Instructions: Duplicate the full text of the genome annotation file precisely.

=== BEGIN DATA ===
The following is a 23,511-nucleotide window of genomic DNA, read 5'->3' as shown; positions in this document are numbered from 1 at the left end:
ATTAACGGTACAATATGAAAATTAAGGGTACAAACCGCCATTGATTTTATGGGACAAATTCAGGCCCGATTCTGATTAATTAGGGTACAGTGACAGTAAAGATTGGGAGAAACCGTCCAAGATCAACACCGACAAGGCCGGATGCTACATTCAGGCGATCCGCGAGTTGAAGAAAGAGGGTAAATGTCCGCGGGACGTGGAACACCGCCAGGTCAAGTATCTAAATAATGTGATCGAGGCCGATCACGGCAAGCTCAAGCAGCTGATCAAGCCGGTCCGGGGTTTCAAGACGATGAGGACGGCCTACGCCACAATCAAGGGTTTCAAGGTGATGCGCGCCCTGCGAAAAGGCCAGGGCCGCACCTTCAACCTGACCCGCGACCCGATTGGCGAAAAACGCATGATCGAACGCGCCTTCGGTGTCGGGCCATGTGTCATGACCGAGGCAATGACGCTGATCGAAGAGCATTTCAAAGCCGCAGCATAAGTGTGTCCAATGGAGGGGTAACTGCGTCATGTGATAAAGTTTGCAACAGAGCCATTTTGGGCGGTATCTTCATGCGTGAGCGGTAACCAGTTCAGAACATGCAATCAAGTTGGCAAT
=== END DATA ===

The following is a 23,511-nucleotide window of genomic DNA, read 5'->3' as shown; positions in this document are numbered from 1 at the left end:
ATTAACGGTACAATATGAAAATTAAGGGTACAAACCGCCATTGATTTTATGGGACAAATTCAGGCCCGATTCTGATTAATTAGGGTACAGTGACAGTAAAGATTGGGAGAAACCGTCCAAGATCAACACCGACAAGGCCGGATGCTACATTCAGGCGATCCGCGAGTTGAAGAAAGAGGGTAAATGTCCGCGGGACGTGGAACACCGCCAGGTCAAGTATCTAAATAATGTGATCGAGGCCGATCACGGCAAGCTCAAGCAGCTGATCAAGCCGGTCCGGGGTTTCAAGACGATGAGGACGGCCTACGCCACAATCAAGGGTTTCAAGGTGATGCGCGCCCTGCGAAAAGGCCAGGGCCGCACCTTCAACCTGACCCGCGACCCGATTGGCGAAAAACGCATGATCGAACGCGCCTTCGGTGTCGGGCCATGTGTCATGACCGAGGCAATGACGCTGATCGAAGAGCATTTCAAAGCCGCAGCATAAGTGTGTCCAATGGAGGGGTAACTGCGTCATGTGATAAAGTTTGCAACAGAGCCATTTTGGGCGGTATCTTCATGCGTGAGCGGTAACCAGTTCAGAACATGCAATCAAGTTGGCAAT